Immediately after getting a brand new tattoo, grab a picture of it before the artist wraps it up – this is the best it’s going to look until it’s fully healed, and once it’s wrapped you’ll need to leave the covering on for 1-2 hours.
Once this initial time has passed and you’re safely home, it’s time to begin treatment of your fresh ink. Unwrap the tattoo slowly, as the bandage/plastic wrap will usually stick to the wound and have a decent covering of blood, ink, and plasma on it. No worries, as this is completely normal for the first 24 hours.
The key to a long-lasting, comfortably-healing tattoo is to take gentle but regular care of it during the first few days of healing. After removing the initial bandage, make sure to gently clean the area with fragrance-free soap (such as Dial Gold) and warm water, taking care to blot the area rather than rub it. The tattoo will be tender to touch during this time, but will still look clear after it’s been cleaned up. Make sure to finish the cleaning routine with another light covering of A & D ointment (or your preferred medical ointment).
The second day, your new tattoo will look and feel similar to the day prior. The biggest thing you’ll notice is a drastic decrease in blood, ink, and plasma on your bandaging – while you’ll still see some as you clean the area, it should be significantly less than the first day. The actual tattoo may develop a red hue around its edges during this time as well, depending on its location and if it’s irritated at all from clothing and/or movement. Regardless, it will still look clean and smooth after fresh cleanings.
By the fourth day, you can typically begin transitioning from a medical ointment into something simpler, such as fragrance-free lotion. The tattoo may begin developing small areas of scabbing and still have a red hue depending on irritation, but it won’t be quite as tender to the touch as it was during the first few days of healing.
By day five, the tattoo will usually be trying to scab over. While not every tattoo develops into scabbing, they will typically begin feeling tight as the skin is healing itself. This can be a different type of tenderness depending on clothing and location of the area, but routinely putting lotion on the tattoo will help some with any discomfort and give moisture to the area to prevent it from cracking,
By the end of the first week, your tattoo will typically be starting to peel, much like a sunburn, and any scabs will have fully formed as well. Skin may still feel tight, but more noticeably will begin to itch quite a bit as the fresh skin is healing underneath. It is vital to not scratch or pick at the tattoo during this time, as any scabs or peeling skin that are pulled off prematurely will take ink with it, resulting in splotchiness that will need to be touched up once fully healed.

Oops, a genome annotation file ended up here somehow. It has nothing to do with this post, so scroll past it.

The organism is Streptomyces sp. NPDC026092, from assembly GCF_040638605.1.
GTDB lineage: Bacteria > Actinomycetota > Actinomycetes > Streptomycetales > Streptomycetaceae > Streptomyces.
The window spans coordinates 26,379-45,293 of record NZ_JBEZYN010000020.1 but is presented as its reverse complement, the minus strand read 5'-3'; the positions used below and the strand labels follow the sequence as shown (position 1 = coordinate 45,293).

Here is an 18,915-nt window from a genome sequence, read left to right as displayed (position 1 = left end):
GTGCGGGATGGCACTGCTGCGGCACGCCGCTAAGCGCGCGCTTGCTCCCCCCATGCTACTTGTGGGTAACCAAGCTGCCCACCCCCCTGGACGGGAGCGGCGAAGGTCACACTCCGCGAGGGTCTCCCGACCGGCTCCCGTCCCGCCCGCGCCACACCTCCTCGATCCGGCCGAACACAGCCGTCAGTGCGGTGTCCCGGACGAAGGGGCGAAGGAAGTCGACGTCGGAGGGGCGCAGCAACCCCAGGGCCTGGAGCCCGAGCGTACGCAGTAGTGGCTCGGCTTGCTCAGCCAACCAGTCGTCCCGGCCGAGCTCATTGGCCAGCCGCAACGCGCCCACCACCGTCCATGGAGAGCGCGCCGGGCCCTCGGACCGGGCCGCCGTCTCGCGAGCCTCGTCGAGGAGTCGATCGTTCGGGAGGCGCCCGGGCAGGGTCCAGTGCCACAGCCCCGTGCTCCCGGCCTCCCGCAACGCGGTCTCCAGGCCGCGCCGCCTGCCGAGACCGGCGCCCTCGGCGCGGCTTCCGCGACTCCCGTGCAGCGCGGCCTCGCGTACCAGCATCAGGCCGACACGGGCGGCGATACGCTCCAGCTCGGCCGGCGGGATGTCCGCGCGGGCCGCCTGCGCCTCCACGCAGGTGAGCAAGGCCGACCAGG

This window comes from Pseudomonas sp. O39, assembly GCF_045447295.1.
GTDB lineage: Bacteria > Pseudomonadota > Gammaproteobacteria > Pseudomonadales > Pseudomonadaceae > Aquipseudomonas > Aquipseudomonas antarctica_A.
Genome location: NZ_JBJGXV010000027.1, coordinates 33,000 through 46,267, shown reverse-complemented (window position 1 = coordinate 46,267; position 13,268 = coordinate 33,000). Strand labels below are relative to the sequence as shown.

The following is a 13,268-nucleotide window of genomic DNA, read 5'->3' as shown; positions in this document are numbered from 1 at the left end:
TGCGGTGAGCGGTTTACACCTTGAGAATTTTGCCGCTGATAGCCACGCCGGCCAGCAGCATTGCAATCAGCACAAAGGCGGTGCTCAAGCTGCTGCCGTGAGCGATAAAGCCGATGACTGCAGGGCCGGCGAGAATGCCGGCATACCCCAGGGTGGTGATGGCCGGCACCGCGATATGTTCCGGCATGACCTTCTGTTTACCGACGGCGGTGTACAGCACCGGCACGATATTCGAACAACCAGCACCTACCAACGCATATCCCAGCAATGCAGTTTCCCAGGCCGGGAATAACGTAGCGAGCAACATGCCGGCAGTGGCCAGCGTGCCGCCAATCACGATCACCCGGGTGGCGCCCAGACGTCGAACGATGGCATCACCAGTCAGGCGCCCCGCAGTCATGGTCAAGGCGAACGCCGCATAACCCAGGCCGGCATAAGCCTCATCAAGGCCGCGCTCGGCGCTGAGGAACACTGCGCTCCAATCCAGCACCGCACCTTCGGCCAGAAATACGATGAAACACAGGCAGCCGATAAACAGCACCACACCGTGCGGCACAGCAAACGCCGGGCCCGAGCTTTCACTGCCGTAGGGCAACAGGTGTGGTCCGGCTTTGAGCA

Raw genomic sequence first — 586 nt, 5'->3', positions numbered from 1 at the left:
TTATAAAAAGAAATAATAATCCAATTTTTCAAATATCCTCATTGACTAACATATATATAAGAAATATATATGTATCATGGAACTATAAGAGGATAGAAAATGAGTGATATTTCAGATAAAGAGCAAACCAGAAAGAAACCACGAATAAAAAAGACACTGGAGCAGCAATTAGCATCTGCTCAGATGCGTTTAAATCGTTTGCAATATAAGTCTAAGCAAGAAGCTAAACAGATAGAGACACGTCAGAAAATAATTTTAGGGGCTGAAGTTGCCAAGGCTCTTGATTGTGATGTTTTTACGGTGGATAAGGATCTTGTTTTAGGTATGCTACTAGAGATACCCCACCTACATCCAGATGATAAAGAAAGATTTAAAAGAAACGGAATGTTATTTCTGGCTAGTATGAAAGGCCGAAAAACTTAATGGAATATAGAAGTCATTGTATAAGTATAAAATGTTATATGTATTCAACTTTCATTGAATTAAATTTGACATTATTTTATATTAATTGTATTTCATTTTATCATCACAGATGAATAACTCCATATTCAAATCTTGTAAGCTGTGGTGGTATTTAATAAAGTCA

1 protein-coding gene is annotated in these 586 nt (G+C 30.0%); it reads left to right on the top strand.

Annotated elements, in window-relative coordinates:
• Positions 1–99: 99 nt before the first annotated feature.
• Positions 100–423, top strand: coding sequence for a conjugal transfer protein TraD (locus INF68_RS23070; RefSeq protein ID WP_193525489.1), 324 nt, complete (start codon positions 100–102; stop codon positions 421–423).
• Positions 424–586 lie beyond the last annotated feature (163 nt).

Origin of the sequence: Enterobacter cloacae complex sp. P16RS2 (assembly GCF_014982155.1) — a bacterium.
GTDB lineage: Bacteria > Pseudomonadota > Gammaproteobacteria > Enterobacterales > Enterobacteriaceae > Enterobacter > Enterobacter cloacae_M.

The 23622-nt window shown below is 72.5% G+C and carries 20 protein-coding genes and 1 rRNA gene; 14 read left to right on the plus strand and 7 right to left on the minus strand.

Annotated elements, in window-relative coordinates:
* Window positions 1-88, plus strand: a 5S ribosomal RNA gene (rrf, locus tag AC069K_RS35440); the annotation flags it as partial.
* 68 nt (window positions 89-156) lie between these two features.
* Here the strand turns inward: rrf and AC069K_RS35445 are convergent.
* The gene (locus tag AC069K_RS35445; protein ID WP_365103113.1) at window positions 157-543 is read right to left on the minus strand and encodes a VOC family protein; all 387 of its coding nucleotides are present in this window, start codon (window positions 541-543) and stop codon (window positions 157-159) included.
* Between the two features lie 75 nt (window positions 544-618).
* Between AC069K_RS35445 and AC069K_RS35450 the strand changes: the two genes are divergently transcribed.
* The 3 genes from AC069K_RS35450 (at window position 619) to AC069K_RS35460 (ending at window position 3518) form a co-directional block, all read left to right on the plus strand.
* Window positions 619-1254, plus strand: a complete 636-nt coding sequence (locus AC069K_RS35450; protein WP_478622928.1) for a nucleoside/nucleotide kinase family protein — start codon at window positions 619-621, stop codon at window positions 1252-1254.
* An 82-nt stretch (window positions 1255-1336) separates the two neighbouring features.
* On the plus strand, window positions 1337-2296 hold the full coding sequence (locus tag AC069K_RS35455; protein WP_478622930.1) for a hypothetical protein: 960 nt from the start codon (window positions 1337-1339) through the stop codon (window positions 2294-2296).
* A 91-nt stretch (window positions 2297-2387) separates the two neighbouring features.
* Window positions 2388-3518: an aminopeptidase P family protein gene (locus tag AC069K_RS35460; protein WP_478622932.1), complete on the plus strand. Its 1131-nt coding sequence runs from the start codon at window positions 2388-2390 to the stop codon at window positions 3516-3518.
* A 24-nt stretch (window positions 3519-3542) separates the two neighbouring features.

Whether your tattoo is scabbing, peeling, or both, it is ideal to not pick at or scratch at the tattoo. Continue to apply lotion regularly, and if the itching is too much to deal with, try scratching your regular skin around the tattoo or tapping the tattoo itself to help alleviate the discomfort.
By this point, skin may be flaking off on its own – most noticeably during cleaning and/or showering. This is natural, and while the flakes of skin that come off may be the same color as the tattoo ink, it won’t be taking any pigment out of the skin as long as it’s been taken care of properly. The key is to let your body flake off the excess skin on its own – never pick at or tear skin prematurely so as to avoid damaging the tattoo.
With any scabbing and flaking skin coming off, the final form of the tattoo will be easy to see at this point. While you may still have scabbed or flaking areas, the overall image will give you a decent idea of how the area is going to look overall once the area is fully healed.
A little over two weeks in, the tattoo will be virtually finished healing. There may be some white areas of skin that are dryer than others, but continue to apply lotion and keep the area hydrated to combat this. For the most part, however, the tattoo will typically be close to fully healed by now, albeit on very fresh, new skin.
Nearly three weeks after the tattoo, your fresh ink should be virtually good-to-go. By this point, the skin will be fresh and new, but should no longer have any discomfort or scabbing to worry about. At this point, you’ll be able to see if any areas need to be touched up, which most artists will typically do about a month after the initial session.
Enjoy your new ink!